While this comparison of problem-solving styles is interesting, it is not meant to imply that one is better than the other; but if HCI problems are inherently wicked, then we need to use appropriate methods of thinking when engaging them. We could do worse than to find out what core design thinking skills will allow us to adapt to our ill-defined and unpredictable future. How do we stay responsive to changes, in technology and society, and to the role we play as producers of artifacts? What is common to design thinking across different disciplines?

Another interesting inquiry is to look at not only the core of design thinking, or way of approaching the conception, planning, and making of artifacts, but also at what we value in the results of these efforts. Is what makes a good building essentially the same as what makes a good interface? The answer obviously depends on how one defines "good", but a definition with which most could agree might be that a good design effectively and efficiently solves a problem in a particular context for a particular group of users.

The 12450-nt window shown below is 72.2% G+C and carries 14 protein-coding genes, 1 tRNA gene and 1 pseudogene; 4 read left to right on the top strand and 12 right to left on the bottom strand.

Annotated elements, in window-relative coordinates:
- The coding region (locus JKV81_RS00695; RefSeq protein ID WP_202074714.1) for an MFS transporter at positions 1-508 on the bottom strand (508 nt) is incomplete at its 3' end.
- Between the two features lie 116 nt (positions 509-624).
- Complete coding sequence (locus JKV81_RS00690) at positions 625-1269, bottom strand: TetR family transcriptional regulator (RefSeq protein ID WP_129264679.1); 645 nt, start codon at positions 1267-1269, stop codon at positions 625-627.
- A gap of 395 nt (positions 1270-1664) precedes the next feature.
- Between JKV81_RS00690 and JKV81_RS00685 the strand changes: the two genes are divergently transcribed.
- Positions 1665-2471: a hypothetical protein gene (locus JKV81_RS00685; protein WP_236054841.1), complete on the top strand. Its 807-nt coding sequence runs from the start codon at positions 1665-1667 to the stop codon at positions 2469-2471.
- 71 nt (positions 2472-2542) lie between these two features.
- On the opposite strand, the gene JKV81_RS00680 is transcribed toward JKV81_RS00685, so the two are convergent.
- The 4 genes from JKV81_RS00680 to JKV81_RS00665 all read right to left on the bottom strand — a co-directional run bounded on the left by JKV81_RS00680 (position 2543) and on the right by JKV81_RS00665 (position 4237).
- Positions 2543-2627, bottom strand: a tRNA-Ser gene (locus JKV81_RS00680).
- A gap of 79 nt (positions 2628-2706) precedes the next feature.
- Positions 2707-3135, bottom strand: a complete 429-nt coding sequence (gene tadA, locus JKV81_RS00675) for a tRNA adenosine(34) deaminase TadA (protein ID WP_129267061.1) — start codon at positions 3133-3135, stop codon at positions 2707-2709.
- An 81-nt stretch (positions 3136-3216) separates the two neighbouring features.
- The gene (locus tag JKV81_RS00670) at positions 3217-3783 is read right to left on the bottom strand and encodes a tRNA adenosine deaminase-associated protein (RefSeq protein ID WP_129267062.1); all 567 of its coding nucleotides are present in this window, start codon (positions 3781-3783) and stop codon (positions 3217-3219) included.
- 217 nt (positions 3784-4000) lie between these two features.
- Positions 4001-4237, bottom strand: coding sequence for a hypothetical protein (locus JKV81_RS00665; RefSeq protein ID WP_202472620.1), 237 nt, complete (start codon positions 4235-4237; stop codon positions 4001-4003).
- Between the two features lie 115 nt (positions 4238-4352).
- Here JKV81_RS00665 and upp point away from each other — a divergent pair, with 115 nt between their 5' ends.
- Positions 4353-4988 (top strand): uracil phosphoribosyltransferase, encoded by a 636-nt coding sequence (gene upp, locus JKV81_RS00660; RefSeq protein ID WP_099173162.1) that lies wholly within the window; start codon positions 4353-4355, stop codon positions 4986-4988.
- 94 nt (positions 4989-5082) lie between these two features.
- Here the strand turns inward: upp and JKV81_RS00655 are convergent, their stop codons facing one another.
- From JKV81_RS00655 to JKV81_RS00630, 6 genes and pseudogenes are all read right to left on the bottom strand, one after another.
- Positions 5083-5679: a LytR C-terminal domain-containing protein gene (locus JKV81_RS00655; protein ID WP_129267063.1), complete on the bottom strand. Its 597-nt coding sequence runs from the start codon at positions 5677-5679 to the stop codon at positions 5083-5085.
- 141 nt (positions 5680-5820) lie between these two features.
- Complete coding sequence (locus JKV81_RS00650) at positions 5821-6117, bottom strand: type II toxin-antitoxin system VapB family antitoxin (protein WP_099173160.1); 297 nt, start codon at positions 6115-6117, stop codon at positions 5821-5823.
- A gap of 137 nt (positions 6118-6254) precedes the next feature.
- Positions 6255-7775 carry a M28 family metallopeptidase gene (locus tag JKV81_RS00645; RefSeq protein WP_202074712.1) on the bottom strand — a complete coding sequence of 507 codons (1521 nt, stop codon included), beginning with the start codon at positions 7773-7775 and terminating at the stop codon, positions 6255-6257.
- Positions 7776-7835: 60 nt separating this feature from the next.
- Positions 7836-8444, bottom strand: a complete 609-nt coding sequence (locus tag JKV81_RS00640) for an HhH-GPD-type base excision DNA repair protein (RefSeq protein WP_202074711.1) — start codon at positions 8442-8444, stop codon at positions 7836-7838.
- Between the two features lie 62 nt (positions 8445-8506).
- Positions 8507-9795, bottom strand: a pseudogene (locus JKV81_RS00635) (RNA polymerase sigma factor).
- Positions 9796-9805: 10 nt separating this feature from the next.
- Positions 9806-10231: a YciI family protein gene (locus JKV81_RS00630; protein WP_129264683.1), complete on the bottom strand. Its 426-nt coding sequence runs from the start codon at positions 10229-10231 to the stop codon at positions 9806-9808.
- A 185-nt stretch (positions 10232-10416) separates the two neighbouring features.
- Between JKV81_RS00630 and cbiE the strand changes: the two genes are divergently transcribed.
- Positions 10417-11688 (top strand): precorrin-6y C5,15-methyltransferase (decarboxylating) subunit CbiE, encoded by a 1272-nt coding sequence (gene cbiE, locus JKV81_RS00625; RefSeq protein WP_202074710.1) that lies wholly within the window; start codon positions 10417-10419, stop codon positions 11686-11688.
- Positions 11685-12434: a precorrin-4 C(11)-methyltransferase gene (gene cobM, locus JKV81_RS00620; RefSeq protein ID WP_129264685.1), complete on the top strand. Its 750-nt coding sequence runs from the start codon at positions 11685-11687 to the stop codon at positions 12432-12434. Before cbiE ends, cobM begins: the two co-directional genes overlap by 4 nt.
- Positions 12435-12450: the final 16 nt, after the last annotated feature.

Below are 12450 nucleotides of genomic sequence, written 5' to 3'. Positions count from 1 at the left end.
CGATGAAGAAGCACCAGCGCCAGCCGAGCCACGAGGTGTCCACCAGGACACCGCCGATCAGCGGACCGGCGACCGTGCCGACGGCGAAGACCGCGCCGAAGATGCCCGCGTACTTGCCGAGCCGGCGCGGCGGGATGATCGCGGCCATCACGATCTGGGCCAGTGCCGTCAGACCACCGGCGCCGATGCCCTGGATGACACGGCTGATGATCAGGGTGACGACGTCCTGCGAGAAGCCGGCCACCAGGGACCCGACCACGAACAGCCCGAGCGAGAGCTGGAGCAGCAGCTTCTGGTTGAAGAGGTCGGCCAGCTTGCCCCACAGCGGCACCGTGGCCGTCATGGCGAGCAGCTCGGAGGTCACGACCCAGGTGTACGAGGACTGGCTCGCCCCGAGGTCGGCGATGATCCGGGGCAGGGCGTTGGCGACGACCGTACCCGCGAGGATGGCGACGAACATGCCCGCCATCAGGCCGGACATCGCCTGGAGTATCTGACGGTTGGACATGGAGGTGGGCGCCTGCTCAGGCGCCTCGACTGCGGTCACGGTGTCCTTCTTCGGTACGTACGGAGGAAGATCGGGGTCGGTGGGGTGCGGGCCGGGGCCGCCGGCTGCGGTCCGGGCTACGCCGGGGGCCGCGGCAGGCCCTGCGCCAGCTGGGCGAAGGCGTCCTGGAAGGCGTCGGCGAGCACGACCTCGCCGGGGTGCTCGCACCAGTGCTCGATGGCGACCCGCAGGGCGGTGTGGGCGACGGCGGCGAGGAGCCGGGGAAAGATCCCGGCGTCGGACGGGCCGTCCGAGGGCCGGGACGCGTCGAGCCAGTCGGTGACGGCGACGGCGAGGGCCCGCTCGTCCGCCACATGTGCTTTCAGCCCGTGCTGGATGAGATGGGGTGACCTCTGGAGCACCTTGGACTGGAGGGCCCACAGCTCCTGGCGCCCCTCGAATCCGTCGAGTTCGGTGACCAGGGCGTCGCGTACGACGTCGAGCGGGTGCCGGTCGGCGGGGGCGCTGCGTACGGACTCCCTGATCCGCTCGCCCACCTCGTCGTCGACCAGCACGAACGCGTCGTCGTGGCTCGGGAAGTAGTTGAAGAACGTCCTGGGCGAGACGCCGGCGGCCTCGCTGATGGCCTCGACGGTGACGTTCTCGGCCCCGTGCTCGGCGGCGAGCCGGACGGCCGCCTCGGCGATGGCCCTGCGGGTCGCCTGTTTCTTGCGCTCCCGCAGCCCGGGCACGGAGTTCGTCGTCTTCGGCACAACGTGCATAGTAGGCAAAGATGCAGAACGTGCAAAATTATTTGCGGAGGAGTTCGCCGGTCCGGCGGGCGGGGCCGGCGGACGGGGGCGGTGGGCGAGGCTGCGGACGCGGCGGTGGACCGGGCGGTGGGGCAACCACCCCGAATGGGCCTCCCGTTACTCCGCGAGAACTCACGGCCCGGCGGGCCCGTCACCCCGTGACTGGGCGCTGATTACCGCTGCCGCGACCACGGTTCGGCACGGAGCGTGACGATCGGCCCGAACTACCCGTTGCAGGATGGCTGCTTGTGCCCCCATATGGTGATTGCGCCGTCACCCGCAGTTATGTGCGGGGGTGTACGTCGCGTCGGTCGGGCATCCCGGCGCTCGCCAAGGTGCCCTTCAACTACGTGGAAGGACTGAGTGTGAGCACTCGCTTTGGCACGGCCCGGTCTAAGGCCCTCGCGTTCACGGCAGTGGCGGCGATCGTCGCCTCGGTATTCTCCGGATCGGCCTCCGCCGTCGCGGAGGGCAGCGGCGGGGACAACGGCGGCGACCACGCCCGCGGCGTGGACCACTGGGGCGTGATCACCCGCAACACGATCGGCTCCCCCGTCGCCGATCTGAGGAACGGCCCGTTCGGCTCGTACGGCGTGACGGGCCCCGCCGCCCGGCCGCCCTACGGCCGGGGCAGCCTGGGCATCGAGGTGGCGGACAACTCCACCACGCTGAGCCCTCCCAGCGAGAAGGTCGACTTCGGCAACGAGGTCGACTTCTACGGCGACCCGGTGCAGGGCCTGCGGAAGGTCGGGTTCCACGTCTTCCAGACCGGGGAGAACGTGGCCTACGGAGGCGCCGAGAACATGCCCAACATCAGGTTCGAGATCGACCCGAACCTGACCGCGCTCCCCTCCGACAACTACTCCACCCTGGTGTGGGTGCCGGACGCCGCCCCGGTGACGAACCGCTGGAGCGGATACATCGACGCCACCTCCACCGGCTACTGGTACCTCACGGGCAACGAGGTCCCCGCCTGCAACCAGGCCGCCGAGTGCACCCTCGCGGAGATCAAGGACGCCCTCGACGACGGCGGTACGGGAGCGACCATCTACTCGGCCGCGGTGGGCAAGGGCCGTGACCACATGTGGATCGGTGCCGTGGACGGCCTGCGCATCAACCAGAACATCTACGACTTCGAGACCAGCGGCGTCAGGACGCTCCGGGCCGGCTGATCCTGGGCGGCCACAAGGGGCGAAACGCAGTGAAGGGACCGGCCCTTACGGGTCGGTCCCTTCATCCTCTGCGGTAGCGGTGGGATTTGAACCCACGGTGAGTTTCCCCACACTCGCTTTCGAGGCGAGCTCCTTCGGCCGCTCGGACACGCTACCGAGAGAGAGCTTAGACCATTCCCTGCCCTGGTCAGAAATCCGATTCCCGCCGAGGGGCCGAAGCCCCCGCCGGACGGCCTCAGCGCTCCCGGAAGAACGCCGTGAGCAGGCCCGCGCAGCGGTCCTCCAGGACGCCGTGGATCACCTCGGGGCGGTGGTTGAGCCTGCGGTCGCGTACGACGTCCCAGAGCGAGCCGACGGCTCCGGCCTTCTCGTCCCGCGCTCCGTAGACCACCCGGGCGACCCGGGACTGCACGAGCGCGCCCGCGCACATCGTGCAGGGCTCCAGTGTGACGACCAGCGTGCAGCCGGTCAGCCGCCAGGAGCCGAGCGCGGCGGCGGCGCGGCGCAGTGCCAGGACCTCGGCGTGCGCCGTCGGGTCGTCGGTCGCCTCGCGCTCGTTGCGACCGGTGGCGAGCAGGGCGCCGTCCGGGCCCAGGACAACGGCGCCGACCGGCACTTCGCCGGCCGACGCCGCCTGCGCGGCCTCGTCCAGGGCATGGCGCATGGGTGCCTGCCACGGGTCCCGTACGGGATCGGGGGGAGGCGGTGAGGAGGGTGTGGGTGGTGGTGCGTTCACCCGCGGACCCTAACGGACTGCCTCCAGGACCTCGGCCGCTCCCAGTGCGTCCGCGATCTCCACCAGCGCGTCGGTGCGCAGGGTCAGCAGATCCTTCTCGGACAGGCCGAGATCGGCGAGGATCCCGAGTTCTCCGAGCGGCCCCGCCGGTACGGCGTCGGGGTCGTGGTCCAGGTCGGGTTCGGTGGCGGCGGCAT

While any acceptable building might meet the basic functional needs of its occupants, such as providing shelter from the elements, a well-designed building goes further. It provides an environment that supports the goals and purposes of those who inhabit it, in a manner that allows them to focus on their tasks rather than on the adequacy of the building. This is obviously dependent on the particulars of those goals and purposes. For example, a public building must provide intuitive navigation for users who may be unfamiliar with the facility, while a corporate headquarters might stress a plan that facilities employee interaction.